Does God Lie? Faith then Elect or Elect then Faith, Melvin R. Nelson (Xulon Press, 2007).
The Writings of John Calvin: An Introductory Guide, exp. ed., Wulfert de Greef (Westminster John Knox Press, 2008).
For Calvinism, Michael Horton (Zondervan, 2011).
Against Calvinism, Roger Olson (Zondervan, 2011).

Speaking of My Book on Calvinism

In 2002, Loyal Publishing released What Love Is This? Calvinism’s Misrepresentation of God, by Dave Hunt (1926-2013). The whole book was plagiarized from my book The Other Side of Calvinism. Hunt quotes me throughout, and rightly credits me, but also borrows heavily from me without attribution. I never made an issue of the plagiarism because the publication of Hunt’s book increased the sales of my book. When you read a book that quotes someone over and over again, it makes you want to go to the source. This is not the only thing wrong with Hunt’s book, as I pointed out in my review of the book in 2002.

It wasn’t until after Hunt’s death that I discovered that a second “updated and expanded” edition in hardcover had been published by The Berean Call in 2004, and a similar third edition in 2006. A publisher’s note on page 13 of the third edition reads: “This third edition also includes an extensive, newly expanded author/subject index to better assist readers and researchers.” A fourth edition was published in 2013. It contains a note at the end of the table of contents that reads: “Chapters 30 and 31 from the first three editions have been extracted from the forth edition, to make this volume more portable, and to preserve its scholarly emphasis. Material from these two chapters is featured in a separate book, A Calvinist’s Honest Doubts (a fictional story based on true life accounts), also available from the publisher.” Actually, this note doesn’t fully apply to the first edition since it does not contain the content of what is now chapter 30.

The Other Side of Calvinism

My first book is 30 years old this year, as is the business I started to publish it: Vance Publications. The first edition of The Other Side of Calvinism was published in 1991. It was about 475 pages in a 5.5 x 8.5 paperback format. The writing was somewhat rough and the font used was a poor choice (I typeset the book when desktop publishing was in its infancy). The book met a need, and sold very well. A re-typeset second printing was issued in 1994.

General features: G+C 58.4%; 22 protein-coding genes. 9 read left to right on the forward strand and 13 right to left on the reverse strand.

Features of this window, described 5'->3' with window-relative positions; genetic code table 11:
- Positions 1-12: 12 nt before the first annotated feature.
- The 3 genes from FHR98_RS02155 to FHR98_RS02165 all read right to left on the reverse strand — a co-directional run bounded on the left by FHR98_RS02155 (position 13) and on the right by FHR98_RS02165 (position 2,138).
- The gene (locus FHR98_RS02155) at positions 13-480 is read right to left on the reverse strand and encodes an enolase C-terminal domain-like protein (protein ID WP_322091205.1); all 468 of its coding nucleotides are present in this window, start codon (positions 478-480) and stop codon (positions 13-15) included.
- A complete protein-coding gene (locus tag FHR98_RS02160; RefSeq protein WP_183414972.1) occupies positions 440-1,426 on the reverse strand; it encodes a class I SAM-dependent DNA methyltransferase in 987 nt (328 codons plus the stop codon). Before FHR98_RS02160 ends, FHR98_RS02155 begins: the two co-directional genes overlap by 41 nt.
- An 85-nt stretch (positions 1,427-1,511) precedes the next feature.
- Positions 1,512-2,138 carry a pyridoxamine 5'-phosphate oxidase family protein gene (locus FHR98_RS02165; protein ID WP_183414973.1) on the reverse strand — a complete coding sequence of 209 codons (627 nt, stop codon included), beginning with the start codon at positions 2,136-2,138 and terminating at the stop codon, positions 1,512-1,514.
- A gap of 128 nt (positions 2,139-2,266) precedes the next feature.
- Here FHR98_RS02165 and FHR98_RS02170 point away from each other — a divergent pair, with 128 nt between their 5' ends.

After many years of research and re-writing, an 800-page, 6 x 9, hardcover revised edition was published in 1999. The fifth printing of this book was done in 2014. Year after year, this is always my best-selling book. I am almost out of books, and will need to do a sixth printing soon. About 10 or so years ago, I actually thought about doing a third edition, but had so many other things to write that I figured if it wasn’t broke, don’t fix it.

Welcome to The Preacher’s Library

Thanks for visiting The Preacher’s Library. This site has been in the works for a very long time. All posts are by Laurence M. Vance.

Two bookshelves from the library of Laurence M. Vance

I encourage you to begin by reading the About TPL and About LmV information. The titles, authors, and publishers links in the menu will eventually contain an A-Z list by title, author, and publisher of all books mentioned on this site aside from my own.  Reviews by LmV contains a list of all of the publishers of the books I have reviewed, all of the publications where my reviews have appeared, and, eventually, an A-Z list by title of all books I have reviewed going back about 25 years. Books by LmV contains a list of the 35 books I have written and published as well as a link to my business website, vancepublications.com. The Contact page is just what you would expect. The Donate page is self-evident, but explains why it is there.